Anecdotes from the front lines of this crazy world called the Indian media and entertainment industry
Amitabh Bachchan Corporation Limited, or ABCL, was set up sometime in the mid-nineties. A couple of years later two senior journalists and a photographer from Businessworld magazine went to chairman and superstar Amitabh Bachchan’s home to interview him for a cover story on ABCL. After the interview it was decided that the actor would be photographed on the lawns of Prateeksha, the Bachchan home at the time in Juhu, Mumbai. The photographer, a somewhat arty chap, fiddled with the camera and all his equipment for a longish bit. Then he turned to the man who had spent more than 20 years facing the camera for a living and said, “Mr Bachchan, don’t be conscious of the camera.” “I will try,” responded a deadpan Amitabh Bachchan.
This is my favourite anecdote from the front lines of this crazy world called the Indian media and entertainment industry. There are many others: sweet, poignant, insightful or plain funny. All of them cannot be told. Here are a few of them.
* It was the summer of 2000 and James Murdoch had just taken over as the head of News Corporation in Asia. This was a depressing market for Star at that time. It had been around for almost eight years without making money. Analysts worldwide were hammering News Corp because Chairman Rupert Murdoch had invested about a billion dollars into India and China and those markets weren’t delivering yet. James, a 27-year-old Harvard dropout, was the maverick of the family. He had set up Rawkus, a music company specialising in rap-metal bands. He had dabbled in cartooning with a strip called “Albrecht the Hun”. He was also a new media geek pushing News Corp to invest in all kinds of internet properties (remember that those were the bubble days).
On his first visit to India, I met James Murdoch along with a senior colleague from Businessworld. It turned out to be one of the most fun interviews. He was extremely intelligent, guileless and enthusiastic. After the interview, Star India’s then CEO Peter Mukerjea, who was headed towards South Mumbai, offered to drop me to my office in Worli. James Murdoch too was in the car. He kept asking questions about everything on the streets and was fascinated by all the things being sold at the traffic signals. When a gajrewala (flower seller) came up to us, Mr Murdoch got very excited. “What’s that stuff he’s selling?” he asked. The gajrewala kept looking expectantly at us while I explained that they were flowers to adorn the hair. He laughed, touched his head and said; “I don’t have enough hair.” We left one very irritated vendor behind!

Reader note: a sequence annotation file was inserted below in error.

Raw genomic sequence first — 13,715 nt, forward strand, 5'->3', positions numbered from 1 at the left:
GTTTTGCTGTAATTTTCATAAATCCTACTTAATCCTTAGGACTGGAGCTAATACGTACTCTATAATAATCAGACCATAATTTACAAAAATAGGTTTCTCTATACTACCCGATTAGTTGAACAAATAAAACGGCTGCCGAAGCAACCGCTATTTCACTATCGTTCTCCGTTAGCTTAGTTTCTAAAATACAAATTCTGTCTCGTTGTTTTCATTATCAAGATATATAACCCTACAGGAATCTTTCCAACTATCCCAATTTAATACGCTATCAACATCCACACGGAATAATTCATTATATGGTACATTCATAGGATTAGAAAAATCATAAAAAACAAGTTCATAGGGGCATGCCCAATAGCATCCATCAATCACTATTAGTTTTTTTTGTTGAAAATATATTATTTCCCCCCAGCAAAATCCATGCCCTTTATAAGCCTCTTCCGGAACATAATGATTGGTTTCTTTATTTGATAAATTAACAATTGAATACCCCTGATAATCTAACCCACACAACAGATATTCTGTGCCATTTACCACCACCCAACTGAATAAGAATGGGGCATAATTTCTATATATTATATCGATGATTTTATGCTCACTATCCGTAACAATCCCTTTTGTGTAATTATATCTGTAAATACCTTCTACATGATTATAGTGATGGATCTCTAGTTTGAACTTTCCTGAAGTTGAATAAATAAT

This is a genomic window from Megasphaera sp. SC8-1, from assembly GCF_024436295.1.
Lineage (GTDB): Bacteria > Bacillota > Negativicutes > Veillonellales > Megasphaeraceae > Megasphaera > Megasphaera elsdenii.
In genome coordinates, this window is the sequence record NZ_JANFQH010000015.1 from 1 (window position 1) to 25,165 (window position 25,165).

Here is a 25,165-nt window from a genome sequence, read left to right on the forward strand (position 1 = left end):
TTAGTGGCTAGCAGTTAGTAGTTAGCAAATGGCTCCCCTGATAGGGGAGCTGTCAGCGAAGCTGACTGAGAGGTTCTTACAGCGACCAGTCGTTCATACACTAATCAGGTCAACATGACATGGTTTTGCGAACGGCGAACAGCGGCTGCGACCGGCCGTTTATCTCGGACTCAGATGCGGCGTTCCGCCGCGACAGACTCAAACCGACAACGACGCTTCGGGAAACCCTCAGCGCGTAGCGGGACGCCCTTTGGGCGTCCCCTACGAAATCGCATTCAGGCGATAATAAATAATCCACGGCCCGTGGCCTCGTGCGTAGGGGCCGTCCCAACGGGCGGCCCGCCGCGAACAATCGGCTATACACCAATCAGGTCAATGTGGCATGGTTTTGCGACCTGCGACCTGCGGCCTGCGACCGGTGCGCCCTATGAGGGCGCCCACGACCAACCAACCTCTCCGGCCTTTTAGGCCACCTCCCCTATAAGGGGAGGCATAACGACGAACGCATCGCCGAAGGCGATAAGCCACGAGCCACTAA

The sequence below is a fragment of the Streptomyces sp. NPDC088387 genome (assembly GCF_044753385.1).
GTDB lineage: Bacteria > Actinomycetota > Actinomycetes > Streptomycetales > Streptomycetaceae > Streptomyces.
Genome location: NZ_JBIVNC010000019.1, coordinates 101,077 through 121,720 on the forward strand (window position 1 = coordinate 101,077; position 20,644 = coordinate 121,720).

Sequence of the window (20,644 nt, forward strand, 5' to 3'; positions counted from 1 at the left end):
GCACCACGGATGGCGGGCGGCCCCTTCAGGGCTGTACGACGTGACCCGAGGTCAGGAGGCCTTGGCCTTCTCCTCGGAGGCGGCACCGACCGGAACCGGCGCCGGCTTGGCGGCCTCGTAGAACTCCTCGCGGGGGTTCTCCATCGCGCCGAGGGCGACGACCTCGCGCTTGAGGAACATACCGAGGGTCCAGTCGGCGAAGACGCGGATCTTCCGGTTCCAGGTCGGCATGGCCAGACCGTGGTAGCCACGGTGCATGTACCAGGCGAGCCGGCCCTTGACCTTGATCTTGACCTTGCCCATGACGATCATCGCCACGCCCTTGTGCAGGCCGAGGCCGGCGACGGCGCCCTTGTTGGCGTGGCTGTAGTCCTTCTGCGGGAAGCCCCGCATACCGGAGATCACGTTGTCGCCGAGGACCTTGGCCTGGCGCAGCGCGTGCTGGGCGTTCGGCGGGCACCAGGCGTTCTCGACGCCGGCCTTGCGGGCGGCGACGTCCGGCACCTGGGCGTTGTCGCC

* It was in the middle of the last decade. I was in Chennai meeting with several people. One of them was the head of a very large publishing group. This was my first visit to their office. As we settled in, a peon entered, bent at the waist, and spoke in Tamil to the gentleman I was meeting. Coffee was ordered. It came while we were deep into our discussion. A couple of men served the coffee. They then stood there, bent at the waist, their eyes down. They kept standing for a long time, much like pieces of furniture, till my interviewee realised that they were there and dismissed them. It told me so much about India’s newspaper barons.
* Sunil Lulla (now CEO of Times Global Broadcasting) was the head of marketing at HMV (now Saregama) when I first met him many moons ago. He looked completely corporate and serious and even wore a tie to work. It was the look to have in the early nineties. Several years later, Mr Lulla became the head of MTV in India. This was the time MTV was really happening. While interviewing him I found myself staring at the colourful, actually lurid, pair of socks he was wearing. Later I heard that he liked collecting socks. Over the years in various meetings with him in his various avatars at Sony, Times and Real TV, one automatically noticed his socks. While there was one parrot green pair with some hideous creatures on it, another one had frogs — you get the drift...
At a Confederation of Indian Industry cocktail party last year I decided that I had known the guy long enough to ask him, “What’s with the colourful socks?” Mr Lulla did not blink before responding, “How often do you put your foot in your mouth?” “Quite often,” I replied. “I rest my case,” said he.
Instead of being a high-savings economy, India sees people exiting the financial markets